Meet 5 of Charlotte’s most compassionate women

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The Fashion & Compassion luncheon Uptown last week turned out to be more than a chance to buy jewelry with a purpose. It was an awe-inspiring morning as five local Charlottean women were honored for their work in our community for their acts of compassion. 

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Catherine Armstrong and Mary Engel were honored with the Community Award for their nonprofit “We Walk Together Charlotte.”

Catherine and Mary started We Walk Together Charlotte in response to the tragedy last summer in Charleston at the Emanuel AME Church. We Walk Together Charlotte’s goal is to walk from one neighborhood and house of faith (churches, synagogues, mosques, viharas) to another to symbolize physical connection in our community. They not only walk but speak with neighbors along the way, pick up trash and have even collected shoes to donate to Urban Ministries to allow them to “walk together” with the clients there. We Walk Together Charlotte walks on the 15th of each month and volunteers in the community on the 30th of each month. 

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Kathy Capps was presented the Hope Award for her work at Thomasboro Academy. Thomasboro Academy is a part of Charlotte-Mecklenburg Schools’ Project LIFT. Many years ago, Kathy became a “lunch buddy” at Thomasboro Academy and quickly became aware of the many needs at the school and of the students.

Kathy partnered with her church, local police department, neighborhood associations and other organizations to meet the needs of Thomasboro. She became an advocate for the school and went on to acquire three grants for the school to cover a leadership program and food and supplies for the students. She helps provide weekly snacks for students and staff, athletic sponsorships, clothes and school supplies. Kathy described the students as “my kids” and encourages everyone to get involved with their local schools.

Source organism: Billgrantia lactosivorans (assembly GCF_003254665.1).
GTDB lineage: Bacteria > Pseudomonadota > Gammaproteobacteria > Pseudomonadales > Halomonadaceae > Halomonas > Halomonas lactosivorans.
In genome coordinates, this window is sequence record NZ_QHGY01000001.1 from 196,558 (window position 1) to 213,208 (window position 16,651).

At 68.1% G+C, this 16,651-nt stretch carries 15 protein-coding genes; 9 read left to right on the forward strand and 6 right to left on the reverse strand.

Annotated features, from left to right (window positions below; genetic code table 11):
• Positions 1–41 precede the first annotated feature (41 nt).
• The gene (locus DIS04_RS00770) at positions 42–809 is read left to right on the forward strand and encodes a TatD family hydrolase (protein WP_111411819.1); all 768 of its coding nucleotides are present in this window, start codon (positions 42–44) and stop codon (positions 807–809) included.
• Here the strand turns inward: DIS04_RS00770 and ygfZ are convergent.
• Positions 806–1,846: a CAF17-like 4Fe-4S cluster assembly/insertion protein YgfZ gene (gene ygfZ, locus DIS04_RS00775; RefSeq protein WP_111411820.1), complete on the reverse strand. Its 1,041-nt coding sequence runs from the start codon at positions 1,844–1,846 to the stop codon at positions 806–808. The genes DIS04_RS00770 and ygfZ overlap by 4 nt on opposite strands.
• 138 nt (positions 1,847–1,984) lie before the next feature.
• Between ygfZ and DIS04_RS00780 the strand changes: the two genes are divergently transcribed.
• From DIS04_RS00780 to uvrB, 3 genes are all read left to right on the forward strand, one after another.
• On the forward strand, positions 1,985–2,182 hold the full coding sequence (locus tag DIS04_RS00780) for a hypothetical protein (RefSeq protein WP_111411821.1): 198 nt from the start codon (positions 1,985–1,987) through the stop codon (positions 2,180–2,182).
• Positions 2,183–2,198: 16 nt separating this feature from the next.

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Photo via Facebook

Terri Powell was honored with the Dignity Award for her work at the Pregnancy Resource Center (PRC). Terri’s passion is to serve women seeking assistance during unexpected pregnancies and women who have had abortions. At PRC, Terri listens to clients and provides them pertinent information to help them make informed decisions about their pregnancy. Terri becomes a listening ear and a voice of hope for many women in difficult situations. She is also involved in several local ministries who serve women seeking assistance. 

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Photo via Facebook

Marci Mroz was presented with the Freedom Award for her time spent serving at Carolina Refugee Resettlement Agency and Refugee Support Services. These groups help resettle legally documented refugees from countries suffering religious and political persecution and violence. Marci began serving by driving refugees to health care, school and social service appointments.

She later was partnered with a refugee family whom she helped navigate Charlotte until the family became self-sufficient which is the goal of the program.  Along with volunteering weekly to help refugees with job applications, apartment issues and more, Marci collects and delivers household goods, furniture to refugees. She also helps tutor children and works with the Society of St. Andrew to provide fresh fruit and vegetables to refugees. During this process, Marci teaches the refugees life skills and helps them practice English. 

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Photo via Facebook

These five women embody selflessness. Not just by the countless hours they put into serving our city but they each took time to thank others and acknowledge the teamwork and unity that is required to accomplish their goals of making a difference. Catherine, Mary, Kathy, Terri and Marci all appear to lead busy lives with their own families, yet they find time to pour into our community. I was moved at the passion possessed by these women to improve the lives of so many in Charlotte and simultaneously improve our city as well.

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Hollie Huff
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Nanny and writer.